Thursday, April 27, 2017

Creating an Instructor Version of my Q Sort App

I am again attending the annual conference of the American Educational Research Association. This year it is located in San Antonio, Texas. I will be presenting a poster session about my research on instructional applications of Q Methodology. I think I have finally found a suitable title for this research:
Embracing Student Subjectivity: Using Q Sorts in the Classroom
I think this is more accurate - and more interesting - than titles I've used in the past (e.g. "Adapting the Q Sort Research Methodology for Instructional Purposes"). I'm also quite proud of my poster if only because I managed to build an interactive component into it, something I've yet to see in an AERA poster.

I'll have pizza statements that people can move around the Q sort board in the lower left-hand corner of the poster.

I also just realized this is my first blog post for 2017 - quite a long hiatus. However, this does not represent my LiveCode work over the past four months. I've been involved in many LiveCode projects, including updating my video analysis tool and building an agricultural education prototype. So, there is lots to write about in the coming weeks and months.

The topic of this post is about some of my latest Q sort app development work. I've field tested my Q sort app and emerging instructional strategy many times over the past few months, most notably in an undergraduate course in environmental health. Here's a quick reminder of what the app's home screen looks like:

The app and my approach have worked very well. But, one thing I have found myself needing is an instructor version of the app to be able to do the following things:

  • Demonstrate for students how a Q sort works, but not have the data for that demonstration uploaded to the server.
  • Analyze any given Q sort without actually completing the sorting activity myself.
At first, I just made some quick hacks in a copy of my "regular" Q sort app. However, I came to the conclusion I needed to devote some serious time to creating a viable instructor version. One other good reason to do so is that I'm very close to entering the next phase of this research and development activity, namely giving other instructors their own accounts in order to use my Q sort app as they wish.

A Key Variable: varInstructor_version

Rather than create a truly separate app just for the instructor, I figured the smartest thing to do was simply to build into the existing app a way to quickly allow it to be transformed into the instructor app. That way, I don't have to keep up with two apps. Remember, the current app is still very much a prototype. I'm sure lots of revisions and enhancements will be made over the coming months. So, I created a global variable "varInstructor_version" that is set to either true or false. If false, the app works as the student version. When true, it works as the instructor version. All I need to do is set the variable, then create a standalone for whichever version I want at the time. When set to true, the home page will show one small, but significant checkbox:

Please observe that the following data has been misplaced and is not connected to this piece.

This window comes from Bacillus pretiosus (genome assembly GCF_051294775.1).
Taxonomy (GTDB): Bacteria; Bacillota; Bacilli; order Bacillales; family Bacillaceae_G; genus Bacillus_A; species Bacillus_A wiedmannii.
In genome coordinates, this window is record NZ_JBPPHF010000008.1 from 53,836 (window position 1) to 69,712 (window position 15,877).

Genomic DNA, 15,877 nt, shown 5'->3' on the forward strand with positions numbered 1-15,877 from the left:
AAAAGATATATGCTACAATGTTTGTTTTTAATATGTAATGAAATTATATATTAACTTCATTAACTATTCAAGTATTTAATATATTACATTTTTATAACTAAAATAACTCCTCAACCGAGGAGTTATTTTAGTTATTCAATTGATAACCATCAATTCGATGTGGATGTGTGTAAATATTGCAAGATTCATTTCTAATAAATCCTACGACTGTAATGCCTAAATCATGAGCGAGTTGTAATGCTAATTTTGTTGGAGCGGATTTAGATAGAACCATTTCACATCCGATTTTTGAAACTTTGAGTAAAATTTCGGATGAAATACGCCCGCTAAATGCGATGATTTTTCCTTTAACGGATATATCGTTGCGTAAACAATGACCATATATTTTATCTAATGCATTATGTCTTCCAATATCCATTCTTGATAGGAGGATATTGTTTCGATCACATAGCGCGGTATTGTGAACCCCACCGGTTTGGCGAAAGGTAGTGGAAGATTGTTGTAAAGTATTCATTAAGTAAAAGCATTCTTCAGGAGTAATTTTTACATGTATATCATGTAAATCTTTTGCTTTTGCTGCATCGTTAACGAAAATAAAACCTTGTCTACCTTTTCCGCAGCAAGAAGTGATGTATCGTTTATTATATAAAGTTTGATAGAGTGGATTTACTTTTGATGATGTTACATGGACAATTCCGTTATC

If the instructor leaves the box unchecked, the app works just like the student version. If checked, another variable - varInstructor_mode - is set to true. Two things then happen. First, another button appears titled "Analyze a Q Sort":

Clicking this button will give the instructor a pop-up window to enter any Q sort code. The app jumps immediately to the card showing the list of people who have completed the Q sort along with buttons to do the analysis.

Second, all data upload scripts are disabled within the app. That way, the instructor can enter the Q sort code in the regular input box (the same one the students would use), then go through a complete demonstration of how to complete the Q sort. The following message is shown in the final screen that says the data are being uploaded:

The phrase "not really" cues the instructor that their data really has not been uploaded.

Final Thoughts

I'm very excited by the prospect of soon giving other instructors the option to try out my Q sort app with their students. I gave a presentation about my work with Q sorts at the annual Conference on Higher Education Pedagogy at Virginia Tech back in February. The turnout was good and the main question I received afterwards was "Can I use it with my students?" I promised everyone that I was working on it. Likewise, I hope my Q sort work is as well received by folks who come to my poster session at AERA. However, AERA usually brings a much tougher crowd to sessions. Fortunately, I walk by the Alamo each morning on the way to the conference, so I'm inspired to be "armed and ready" to defend my work. Of course, despite the heroics of Davy Crockett, James Bowie, and Colonel William Travis the Texans lost the battle. Very reassuring.

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